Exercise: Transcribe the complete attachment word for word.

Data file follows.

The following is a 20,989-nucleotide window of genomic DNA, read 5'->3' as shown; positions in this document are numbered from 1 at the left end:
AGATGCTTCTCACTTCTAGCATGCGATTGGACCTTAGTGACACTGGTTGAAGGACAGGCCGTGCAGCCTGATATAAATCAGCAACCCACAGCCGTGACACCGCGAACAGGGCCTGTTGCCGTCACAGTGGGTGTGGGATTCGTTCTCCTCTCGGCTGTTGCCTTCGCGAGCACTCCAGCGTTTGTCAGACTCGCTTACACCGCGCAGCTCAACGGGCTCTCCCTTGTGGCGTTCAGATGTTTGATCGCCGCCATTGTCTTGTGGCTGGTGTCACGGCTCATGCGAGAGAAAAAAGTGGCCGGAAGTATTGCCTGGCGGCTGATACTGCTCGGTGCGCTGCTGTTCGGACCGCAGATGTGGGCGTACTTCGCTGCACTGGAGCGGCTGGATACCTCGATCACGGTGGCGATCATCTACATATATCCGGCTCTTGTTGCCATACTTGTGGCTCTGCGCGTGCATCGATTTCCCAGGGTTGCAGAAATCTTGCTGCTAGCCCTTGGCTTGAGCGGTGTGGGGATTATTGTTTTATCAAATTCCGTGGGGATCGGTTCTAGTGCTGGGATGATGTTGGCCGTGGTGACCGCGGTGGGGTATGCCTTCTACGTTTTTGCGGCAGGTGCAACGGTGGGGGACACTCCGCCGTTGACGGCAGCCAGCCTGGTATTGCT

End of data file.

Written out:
The following is a 20,989-nucleotide window of genomic DNA, read 5'->3' as shown; positions in this document are numbered from 1 at the left end:
AGATGCTTCTCACTTCTAGCATGCGATTGGACCTTAGTGACACTGGTTGAAGGACAGGCCGTGCAGCCTGATATAAATCAGCAACCCACAGCCGTGACACCGCGAACAGGGCCTGTTGCCGTCACAGTGGGTGTGGGATTCGTTCTCCTCTCGGCTGTTGCCTTCGCGAGCACTCCAGCGTTTGTCAGACTCGCTTACACCGCGCAGCTCAACGGGCTCTCCCTTGTGGCGTTCAGATGTTTGATCGCCGCCATTGTCTTGTGGCTGGTGTCACGGCTCATGCGAGAGAAAAAAGTGGCCGGAAGTATTGCCTGGCGGCTGATACTGCTCGGTGCGCTGCTGTTCGGACCGCAGATGTGGGCGTACTTCGCTGCACTGGAGCGGCTGGATACCTCGATCACGGTGGCGATCATCTACATATATCCGGCTCTTGTTGCCATACTTGTGGCTCTGCGCGTGCATCGATTTCCCAGGGTTGCAGAAATCTTGCTGCTAGCCCTTGGCTTGAGCGGTGTGGGGATTATTGTTTTATCAAATTCCGTGGGGATCGGTTCTAGTGCTGGGATGATGTTGGCCGTGGTGACCGCGGTGGGGTATGCCTTCTACGTTTTTGCGGCAGGTGCAACGGTGGGGGACACTCCGCCGTTGACGGCAGCCAGCCTGGTATTGCT